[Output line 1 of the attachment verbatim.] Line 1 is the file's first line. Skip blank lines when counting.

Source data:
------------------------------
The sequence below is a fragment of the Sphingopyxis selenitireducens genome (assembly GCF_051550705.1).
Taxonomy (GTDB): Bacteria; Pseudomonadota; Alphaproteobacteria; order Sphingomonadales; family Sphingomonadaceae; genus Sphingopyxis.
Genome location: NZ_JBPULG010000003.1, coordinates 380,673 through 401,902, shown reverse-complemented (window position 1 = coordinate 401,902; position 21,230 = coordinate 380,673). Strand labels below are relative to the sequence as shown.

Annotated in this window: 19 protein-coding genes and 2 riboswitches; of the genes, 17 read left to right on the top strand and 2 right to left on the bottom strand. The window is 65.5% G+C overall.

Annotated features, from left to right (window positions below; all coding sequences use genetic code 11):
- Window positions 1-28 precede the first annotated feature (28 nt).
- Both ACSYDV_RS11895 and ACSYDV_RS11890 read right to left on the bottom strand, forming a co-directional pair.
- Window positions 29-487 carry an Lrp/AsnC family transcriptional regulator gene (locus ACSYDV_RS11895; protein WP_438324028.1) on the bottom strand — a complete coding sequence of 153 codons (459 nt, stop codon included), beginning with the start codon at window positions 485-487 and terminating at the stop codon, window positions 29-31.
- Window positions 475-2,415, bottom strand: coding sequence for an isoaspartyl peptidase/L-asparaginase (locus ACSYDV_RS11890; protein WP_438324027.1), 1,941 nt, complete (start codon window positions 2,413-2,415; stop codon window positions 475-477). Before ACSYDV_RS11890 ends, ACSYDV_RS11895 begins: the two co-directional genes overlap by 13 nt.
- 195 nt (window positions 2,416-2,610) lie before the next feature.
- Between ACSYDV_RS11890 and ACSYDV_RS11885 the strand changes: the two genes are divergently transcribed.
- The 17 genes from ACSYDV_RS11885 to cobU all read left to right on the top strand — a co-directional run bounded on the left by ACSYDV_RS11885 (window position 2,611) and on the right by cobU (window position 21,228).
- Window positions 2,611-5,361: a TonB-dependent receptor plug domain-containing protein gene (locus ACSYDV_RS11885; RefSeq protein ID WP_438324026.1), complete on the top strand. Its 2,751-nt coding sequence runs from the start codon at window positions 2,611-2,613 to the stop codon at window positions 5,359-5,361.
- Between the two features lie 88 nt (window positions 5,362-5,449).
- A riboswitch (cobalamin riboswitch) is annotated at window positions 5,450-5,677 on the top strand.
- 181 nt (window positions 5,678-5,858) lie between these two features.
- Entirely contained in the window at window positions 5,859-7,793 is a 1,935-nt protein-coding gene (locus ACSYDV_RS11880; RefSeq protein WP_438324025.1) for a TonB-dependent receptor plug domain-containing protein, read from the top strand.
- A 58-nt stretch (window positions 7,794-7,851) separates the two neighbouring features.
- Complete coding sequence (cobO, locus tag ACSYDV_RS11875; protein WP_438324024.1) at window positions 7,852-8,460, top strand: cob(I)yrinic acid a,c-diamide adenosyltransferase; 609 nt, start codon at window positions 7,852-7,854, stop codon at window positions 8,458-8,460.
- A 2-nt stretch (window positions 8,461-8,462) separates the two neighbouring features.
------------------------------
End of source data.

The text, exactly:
The sequence below is a fragment of the Sphingopyxis selenitireducens genome (assembly GCF_051550705.1).